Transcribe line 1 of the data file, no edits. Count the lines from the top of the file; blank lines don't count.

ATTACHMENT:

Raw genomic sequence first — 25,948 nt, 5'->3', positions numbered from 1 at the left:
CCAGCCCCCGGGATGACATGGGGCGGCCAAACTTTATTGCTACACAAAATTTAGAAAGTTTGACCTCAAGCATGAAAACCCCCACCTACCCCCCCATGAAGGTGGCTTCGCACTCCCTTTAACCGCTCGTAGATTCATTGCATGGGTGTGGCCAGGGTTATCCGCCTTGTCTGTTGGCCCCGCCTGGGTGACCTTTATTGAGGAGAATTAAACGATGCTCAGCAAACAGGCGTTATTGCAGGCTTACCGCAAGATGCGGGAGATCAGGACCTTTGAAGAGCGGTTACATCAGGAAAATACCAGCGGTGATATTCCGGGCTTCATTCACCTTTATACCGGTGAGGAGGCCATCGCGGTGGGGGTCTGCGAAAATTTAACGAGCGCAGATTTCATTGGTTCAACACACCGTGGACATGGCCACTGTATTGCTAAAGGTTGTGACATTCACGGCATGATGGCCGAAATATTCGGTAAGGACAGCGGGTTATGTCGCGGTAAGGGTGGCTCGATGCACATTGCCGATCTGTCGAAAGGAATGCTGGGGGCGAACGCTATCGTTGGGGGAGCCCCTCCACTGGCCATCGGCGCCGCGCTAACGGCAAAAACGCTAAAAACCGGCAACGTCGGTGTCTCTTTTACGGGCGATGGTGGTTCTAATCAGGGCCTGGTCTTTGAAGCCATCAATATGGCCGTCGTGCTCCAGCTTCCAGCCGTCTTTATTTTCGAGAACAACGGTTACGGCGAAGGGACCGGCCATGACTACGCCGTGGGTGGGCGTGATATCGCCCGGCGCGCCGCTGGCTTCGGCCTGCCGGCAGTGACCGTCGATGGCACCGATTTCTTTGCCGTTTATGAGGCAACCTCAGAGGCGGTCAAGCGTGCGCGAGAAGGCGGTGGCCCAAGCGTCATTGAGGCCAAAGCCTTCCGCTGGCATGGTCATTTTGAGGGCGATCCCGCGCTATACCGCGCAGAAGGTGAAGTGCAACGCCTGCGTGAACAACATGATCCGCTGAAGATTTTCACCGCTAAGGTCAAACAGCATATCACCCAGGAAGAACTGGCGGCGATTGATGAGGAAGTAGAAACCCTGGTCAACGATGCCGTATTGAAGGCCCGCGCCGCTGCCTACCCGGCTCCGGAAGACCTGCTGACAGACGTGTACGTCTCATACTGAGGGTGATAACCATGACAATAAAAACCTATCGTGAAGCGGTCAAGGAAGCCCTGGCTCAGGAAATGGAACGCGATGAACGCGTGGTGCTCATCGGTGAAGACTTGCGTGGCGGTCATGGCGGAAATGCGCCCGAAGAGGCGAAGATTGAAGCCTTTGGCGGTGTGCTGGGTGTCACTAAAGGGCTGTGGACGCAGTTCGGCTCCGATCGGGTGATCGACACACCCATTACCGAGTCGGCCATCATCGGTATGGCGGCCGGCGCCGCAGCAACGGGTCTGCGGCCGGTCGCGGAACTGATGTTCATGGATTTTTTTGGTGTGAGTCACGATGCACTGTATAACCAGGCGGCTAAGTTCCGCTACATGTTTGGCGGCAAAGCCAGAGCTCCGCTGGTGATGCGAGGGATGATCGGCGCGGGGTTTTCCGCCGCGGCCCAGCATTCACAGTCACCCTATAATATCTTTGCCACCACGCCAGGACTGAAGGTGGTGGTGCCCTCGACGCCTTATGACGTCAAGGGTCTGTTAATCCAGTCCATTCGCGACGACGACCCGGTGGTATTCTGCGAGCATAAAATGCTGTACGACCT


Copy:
Raw genomic sequence first — 25,948 nt, 5'->3', positions numbered from 1 at the left: